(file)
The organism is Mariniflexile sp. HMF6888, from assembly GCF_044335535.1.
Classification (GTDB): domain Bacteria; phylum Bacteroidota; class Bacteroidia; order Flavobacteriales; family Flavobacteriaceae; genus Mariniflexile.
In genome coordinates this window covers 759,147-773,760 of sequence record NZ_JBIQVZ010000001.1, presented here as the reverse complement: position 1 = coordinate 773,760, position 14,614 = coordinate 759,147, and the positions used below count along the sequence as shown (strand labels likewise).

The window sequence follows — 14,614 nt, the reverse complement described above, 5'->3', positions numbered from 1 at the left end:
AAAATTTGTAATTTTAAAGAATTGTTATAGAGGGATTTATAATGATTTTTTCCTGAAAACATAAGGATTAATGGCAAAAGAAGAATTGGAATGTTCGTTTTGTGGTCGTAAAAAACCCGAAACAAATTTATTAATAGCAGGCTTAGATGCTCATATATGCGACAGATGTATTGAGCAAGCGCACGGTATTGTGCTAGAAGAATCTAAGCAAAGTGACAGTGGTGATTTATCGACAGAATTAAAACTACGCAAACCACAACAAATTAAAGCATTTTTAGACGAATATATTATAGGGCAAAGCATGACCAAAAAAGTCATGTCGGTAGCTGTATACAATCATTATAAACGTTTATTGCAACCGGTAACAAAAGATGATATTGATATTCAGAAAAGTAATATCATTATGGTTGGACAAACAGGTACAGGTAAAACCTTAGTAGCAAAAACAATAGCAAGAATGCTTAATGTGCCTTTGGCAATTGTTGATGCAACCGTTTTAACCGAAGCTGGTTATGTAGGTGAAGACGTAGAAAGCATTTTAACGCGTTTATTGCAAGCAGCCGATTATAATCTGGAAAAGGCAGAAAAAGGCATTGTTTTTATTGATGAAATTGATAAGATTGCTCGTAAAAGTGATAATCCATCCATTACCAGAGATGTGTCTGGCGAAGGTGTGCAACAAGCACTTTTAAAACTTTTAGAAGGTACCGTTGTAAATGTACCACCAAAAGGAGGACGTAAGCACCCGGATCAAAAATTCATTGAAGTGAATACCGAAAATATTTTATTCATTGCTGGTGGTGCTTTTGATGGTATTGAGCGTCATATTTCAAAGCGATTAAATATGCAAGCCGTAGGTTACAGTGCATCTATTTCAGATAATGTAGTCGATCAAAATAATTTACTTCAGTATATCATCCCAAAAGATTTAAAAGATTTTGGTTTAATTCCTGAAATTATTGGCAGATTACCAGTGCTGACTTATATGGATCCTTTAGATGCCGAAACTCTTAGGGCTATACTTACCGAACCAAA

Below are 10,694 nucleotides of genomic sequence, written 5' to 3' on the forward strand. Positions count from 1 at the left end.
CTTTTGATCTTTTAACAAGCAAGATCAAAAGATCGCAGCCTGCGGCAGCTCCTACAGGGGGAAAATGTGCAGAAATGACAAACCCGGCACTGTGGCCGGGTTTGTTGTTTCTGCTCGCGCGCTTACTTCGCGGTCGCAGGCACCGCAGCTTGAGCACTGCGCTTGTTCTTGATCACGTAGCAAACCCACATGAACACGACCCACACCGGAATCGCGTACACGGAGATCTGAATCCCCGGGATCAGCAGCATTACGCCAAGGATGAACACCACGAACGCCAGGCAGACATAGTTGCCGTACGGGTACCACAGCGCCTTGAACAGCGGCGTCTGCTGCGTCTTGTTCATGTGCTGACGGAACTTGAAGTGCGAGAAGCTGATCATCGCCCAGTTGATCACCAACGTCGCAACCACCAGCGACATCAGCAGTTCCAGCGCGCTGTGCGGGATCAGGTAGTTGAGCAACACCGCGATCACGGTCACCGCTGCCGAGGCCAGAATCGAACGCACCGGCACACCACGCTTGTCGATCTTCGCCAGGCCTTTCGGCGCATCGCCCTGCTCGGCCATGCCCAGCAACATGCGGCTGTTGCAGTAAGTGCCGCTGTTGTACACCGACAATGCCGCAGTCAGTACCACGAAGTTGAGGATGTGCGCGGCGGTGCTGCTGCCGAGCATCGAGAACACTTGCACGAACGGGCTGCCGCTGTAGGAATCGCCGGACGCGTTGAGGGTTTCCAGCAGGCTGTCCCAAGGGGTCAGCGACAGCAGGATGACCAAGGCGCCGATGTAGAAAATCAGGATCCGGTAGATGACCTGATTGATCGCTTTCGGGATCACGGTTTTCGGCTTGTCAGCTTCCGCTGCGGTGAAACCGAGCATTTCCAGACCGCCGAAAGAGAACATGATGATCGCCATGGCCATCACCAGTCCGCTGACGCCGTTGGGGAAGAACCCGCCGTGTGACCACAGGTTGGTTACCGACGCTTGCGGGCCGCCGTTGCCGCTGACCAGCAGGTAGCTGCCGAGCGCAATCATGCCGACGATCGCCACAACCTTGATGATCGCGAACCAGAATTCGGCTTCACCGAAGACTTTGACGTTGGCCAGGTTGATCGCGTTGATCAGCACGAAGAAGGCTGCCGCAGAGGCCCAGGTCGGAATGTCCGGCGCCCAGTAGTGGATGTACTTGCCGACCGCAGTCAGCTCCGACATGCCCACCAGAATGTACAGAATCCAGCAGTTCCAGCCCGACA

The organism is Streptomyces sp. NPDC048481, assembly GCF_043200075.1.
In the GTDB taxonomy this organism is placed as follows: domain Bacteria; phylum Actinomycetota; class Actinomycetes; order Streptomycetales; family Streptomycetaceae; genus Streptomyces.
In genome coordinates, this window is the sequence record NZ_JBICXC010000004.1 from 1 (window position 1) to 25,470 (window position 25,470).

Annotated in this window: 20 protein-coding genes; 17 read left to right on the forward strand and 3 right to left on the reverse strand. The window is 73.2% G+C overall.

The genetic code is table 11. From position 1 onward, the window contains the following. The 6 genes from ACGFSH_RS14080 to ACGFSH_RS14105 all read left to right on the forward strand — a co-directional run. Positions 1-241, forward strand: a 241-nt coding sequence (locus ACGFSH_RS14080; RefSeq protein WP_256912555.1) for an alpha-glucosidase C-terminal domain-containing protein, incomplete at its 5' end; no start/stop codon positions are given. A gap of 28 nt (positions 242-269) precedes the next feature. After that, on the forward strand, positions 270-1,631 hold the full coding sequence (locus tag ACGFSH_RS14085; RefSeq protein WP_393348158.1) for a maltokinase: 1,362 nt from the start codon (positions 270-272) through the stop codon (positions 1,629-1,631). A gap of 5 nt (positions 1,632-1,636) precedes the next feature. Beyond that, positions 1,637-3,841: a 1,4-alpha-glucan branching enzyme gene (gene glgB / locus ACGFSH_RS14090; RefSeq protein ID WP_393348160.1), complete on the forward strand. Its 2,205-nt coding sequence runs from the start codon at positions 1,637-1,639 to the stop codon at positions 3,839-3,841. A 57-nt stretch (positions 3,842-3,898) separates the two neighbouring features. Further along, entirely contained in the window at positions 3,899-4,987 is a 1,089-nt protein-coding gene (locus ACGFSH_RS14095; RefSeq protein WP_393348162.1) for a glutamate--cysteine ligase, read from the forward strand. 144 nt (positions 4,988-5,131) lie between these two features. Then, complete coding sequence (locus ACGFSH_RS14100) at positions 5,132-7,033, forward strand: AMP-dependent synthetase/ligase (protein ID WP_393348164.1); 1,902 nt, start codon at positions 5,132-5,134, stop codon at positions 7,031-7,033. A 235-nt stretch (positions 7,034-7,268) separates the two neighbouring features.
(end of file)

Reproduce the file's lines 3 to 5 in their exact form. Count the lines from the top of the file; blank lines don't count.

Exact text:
In genome coordinates this window covers 759,147-773,760 of sequence record NZ_JBIQVZ010000001.1, presented here as the reverse complement: position 1 = coordinate 773,760, position 14,614 = coordinate 759,147, and the positions used below count along the sequence as shown (strand labels likewise).

The window sequence follows — 14,614 nt, the reverse complement described above, 5'->3', positions numbered from 1 at the left end:
AAAATTTGTAATTTTAAAGAATTGTTATAGAGGGATTTATAATGATTTTTTCCTGAAAACATAAGGATTAATGGCAAAAGAAGAATTGGAATGTTCGTTTTGTGGTCGTAAAAAACCCGAAACAAATTTATTAATAGCAGGCTTAGATGCTCATATATGCGACAGATGTATTGAGCAAGCGCACGGTATTGTGCTAGAAGAATCTAAGCAAAGTGACAGTGGTGATTTATCGACAGAATTAAAACTACGCAAACCACAACAAATTAAAGCATTTTTAGACGAATATATTATAGGGCAAAGCATGACCAAAAAAGTCATGTCGGTAGCTGTATACAATCATTATAAACGTTTATTGCAACCGGTAACAAAAGATGATATTGATATTCAGAAAAGTAATATCATTATGGTTGGACAAACAGGTACAGGTAAAACCTTAGTAGCAAAAACAATAGCAAGAATGCTTAATGTGCCTTTGGCAATTGTTGATGCAACCGTTTTAACCGAAGCTGGTTATGTAGGTGAAGACGTAGAAAGCATTTTAACGCGTTTATTGCAAGCAGCCGATTATAATCTGGAAAAGGCAGAAAAAGGCATTGTTTTTATTGATGAAATTGATAAGATTGCTCGTAAAAGTGATAATCCATCCATTACCAGAGATGTGTCTGGCGAAGGTGTGCAACAAGCACTTTTAAAACTTTTAGAAGGTACCGTTGTAAATGTACCACCAAAAGGAGGACGTAAGCACCCGGATCAAAAATTCATTGAAGTGAATACCGAAAATATTTTATTCATTGCTGGTGGTGCTTTTGATGGTATTGAGCGTCATATTTCAAAGCGATTAAATATGCAAGCCGTAGGTTACAGTGCATCTATTTCAGATAATGTAGTCGATCAAAATAATTTACTTCAGTATATCATCCCAAAAGATTTAAAAGATTTTGGTTTAATTCCTGAAATTATTGGCAGATTACCAGTGCTGACTTATATGGATCCTTTAGATGCCGAAACTCTTAGGGCTATACTTACCGAACCAAA